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It was proven in the Caucasus that drones win wars – Message to Greece

The Nagorno-Karabakh war is considered to be the first conflict to highlight the crucial role of unmanned aerial vehicles (UAVs/drones) in warfare.

They dealt a crushing blow to conventional ground military forces.

Azerbaijan used drones to pave the way for the Azeri military to take control of strategic points in Nagorno-Karabakh and achieve an extensive victory against Armenian forces.

The use of drones in Nagorno-Karabakh was highlighted in an analysis by the Israeli BESA Center, which describes it as the first postmodern war and explains its key features, such as reduced losses for those that have included drones in its strategic plans.

Azerbaijan has used oil and gas export revenues to modernize part of its armed forces, but mainly to invest in a drone fleet and a high-precision ballistic missile force.

Until recently, the main supplier of UAVs was Israel, which sold to Azerbaijan the HAROP UAV system, which is designed to attack targets and completely destroy them by falling on them – hence why it is also called a “suicide drone”.

The Azeri armed forces were also equipped with Turkish drones, the Bayraktar TB2, which made a significant difference in the Nagorno-Karabakh war.

It was proven in the Caucasus that drones win wars - Message to Greece 1
Bayraktar TB2.

Armenia, the loser of the war, was forced to sign a capitulation with Azerbaijan, lose territory in Nagorno-Karabakh and turn tens of thousands of Armenians into refugees.

The opposition and public opinion continue to react and demand the resignation of Armenian Prime Minister Nikol Pashinyan.

Drones made the difference

Armenia did not have the resources to modernize its military ground forces and air defense.

It had a large amount of military equipment consisting of old weapons of the Soviet era, some of which are already considered obsolete.

The only exception was the Armenian Air Force, which had four modern Russian Sukhoi 30SM fighters.

Armenia also had a unit of the Russian “Repellent” anti-drone electronic warfare unit in its military equipment, but this could not withstand the attacks of the Azeri drones.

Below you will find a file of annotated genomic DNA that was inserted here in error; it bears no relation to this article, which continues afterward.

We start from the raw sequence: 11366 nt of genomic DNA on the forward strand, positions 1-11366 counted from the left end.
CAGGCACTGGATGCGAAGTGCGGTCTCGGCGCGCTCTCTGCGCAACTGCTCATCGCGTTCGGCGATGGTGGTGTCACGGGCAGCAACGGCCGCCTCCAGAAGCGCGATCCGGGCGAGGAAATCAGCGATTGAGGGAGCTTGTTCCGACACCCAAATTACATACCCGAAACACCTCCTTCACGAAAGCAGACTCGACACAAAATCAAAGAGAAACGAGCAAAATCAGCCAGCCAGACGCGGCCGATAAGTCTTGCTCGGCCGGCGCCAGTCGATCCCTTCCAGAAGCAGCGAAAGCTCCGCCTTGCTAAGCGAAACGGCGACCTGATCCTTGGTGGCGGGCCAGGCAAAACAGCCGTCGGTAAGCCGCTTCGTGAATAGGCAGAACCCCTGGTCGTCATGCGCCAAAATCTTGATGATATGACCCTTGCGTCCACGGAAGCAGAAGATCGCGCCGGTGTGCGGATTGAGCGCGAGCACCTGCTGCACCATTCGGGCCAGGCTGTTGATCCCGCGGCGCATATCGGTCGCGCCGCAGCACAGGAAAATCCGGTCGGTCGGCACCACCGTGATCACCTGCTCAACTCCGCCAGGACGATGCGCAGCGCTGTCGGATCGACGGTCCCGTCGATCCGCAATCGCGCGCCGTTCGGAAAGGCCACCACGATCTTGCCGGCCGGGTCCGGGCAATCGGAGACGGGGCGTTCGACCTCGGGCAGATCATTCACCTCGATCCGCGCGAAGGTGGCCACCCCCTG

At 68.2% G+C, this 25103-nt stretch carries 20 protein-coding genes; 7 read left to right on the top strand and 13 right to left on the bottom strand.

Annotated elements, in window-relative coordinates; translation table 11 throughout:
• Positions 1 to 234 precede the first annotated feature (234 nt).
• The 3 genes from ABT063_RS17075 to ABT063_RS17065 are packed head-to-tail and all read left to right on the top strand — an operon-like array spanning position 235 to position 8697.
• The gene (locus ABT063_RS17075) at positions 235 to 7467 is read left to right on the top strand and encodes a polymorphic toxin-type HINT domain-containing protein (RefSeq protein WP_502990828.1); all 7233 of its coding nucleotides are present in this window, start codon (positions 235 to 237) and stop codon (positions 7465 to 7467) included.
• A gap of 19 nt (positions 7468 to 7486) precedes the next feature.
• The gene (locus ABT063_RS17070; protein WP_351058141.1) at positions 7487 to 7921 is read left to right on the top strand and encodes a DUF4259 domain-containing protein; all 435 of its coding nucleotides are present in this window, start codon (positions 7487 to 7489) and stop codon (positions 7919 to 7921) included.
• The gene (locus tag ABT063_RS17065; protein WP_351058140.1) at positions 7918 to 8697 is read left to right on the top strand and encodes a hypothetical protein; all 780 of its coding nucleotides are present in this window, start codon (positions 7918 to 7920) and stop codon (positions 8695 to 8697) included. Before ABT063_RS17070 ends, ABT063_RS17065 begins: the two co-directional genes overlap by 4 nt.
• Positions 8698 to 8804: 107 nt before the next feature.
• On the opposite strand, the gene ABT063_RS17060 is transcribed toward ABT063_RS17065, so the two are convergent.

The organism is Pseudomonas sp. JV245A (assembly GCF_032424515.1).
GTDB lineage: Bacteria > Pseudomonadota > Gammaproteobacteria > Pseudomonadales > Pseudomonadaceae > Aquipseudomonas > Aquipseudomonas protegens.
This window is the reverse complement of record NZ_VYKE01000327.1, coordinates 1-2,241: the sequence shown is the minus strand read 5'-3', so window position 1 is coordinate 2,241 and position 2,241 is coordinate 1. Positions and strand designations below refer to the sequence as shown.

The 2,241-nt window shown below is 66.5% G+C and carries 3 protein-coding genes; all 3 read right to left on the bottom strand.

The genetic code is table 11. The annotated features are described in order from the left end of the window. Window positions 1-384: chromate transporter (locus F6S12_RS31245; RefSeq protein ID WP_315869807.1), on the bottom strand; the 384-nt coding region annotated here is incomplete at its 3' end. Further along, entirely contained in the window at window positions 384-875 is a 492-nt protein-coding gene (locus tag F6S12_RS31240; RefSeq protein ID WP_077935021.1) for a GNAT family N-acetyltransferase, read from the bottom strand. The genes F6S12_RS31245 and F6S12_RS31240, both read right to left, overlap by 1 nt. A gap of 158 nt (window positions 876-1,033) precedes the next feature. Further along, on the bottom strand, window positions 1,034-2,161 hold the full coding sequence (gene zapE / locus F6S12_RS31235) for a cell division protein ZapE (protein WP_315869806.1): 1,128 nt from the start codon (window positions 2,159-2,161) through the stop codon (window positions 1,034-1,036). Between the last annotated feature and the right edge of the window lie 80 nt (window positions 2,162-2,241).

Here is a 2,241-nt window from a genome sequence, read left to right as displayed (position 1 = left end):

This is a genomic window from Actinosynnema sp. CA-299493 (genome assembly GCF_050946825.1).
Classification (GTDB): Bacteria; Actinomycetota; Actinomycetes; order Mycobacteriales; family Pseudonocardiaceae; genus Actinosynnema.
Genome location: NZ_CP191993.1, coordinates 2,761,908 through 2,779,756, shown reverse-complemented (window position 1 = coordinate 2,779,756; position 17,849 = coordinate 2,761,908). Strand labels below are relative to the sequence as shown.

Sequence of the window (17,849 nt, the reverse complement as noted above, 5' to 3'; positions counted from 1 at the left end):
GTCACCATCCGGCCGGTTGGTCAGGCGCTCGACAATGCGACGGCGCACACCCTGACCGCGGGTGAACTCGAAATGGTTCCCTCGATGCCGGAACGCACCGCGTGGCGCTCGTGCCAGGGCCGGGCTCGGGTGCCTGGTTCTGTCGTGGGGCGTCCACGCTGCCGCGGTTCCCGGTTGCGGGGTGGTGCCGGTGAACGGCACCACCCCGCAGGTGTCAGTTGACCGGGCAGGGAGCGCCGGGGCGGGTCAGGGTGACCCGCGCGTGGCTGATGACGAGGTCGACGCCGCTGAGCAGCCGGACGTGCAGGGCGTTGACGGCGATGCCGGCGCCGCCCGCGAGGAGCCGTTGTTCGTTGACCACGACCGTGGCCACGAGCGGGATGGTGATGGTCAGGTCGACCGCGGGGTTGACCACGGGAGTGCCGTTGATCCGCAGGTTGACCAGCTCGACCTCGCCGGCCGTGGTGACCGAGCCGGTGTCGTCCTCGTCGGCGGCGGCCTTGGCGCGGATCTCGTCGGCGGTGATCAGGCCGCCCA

Pashinyan told the Russian news agency Avia that the system did not work.

The second Nagorno-Karabakh war is described as the first postmodern war, as a lot of activity was videotaped and broadcast by drones operating on the battlefield.

Thoroughly examining each video released by the two warring parties, Dutch analyst Stijn Mitzer calculated the losses of the Armenian ground forces: 185 tanks, 89 armored vehicles, 182 artillery arrays, 73 artillery pieces, and 14 radars.

The actual number of casualties could have been higher, but even these losses indicate that a large part of Armenia’s equipment was destroyed.

One of the key features of this new kind of air warfare is the lack of accidents or downing of aircraft, which burdens the governments of the warring parties financially, but also affects them negatively in the psychological field.

As a result, the Nagorno-Karabakh conflict could boost global demand for UAVs and accelerate the development of offensive and defensive electronic warfare systems.

Message in Greece

The use of drones by Azerbaijan (mainly Turkish drones) in the Nagorno-Karabakh war, sends messages to Greece, which has lagged behind on this issue.

However, efforts are being made by the Greek Armed Forces to procure drones, with the aim of being ready to respond effectively to this kind of new war.

The armed forces plan to acquire two Israeli Heron UAVs in the spring.

Azerbaijan’s victory over Armenia could spark intense debate in governments over the role of UAVs in planning defense and offensive plans.

The lessons of the Caucasus war may spark a new arms race between countries such as Turkey, which are producing such advanced UAVs, and other countries against which they could be used.

The views of the author do not necessarily reflect those of Greek City Times.

Georgios Protopapas is a journalist and strategic analyst that regularly contributes to SLPress.

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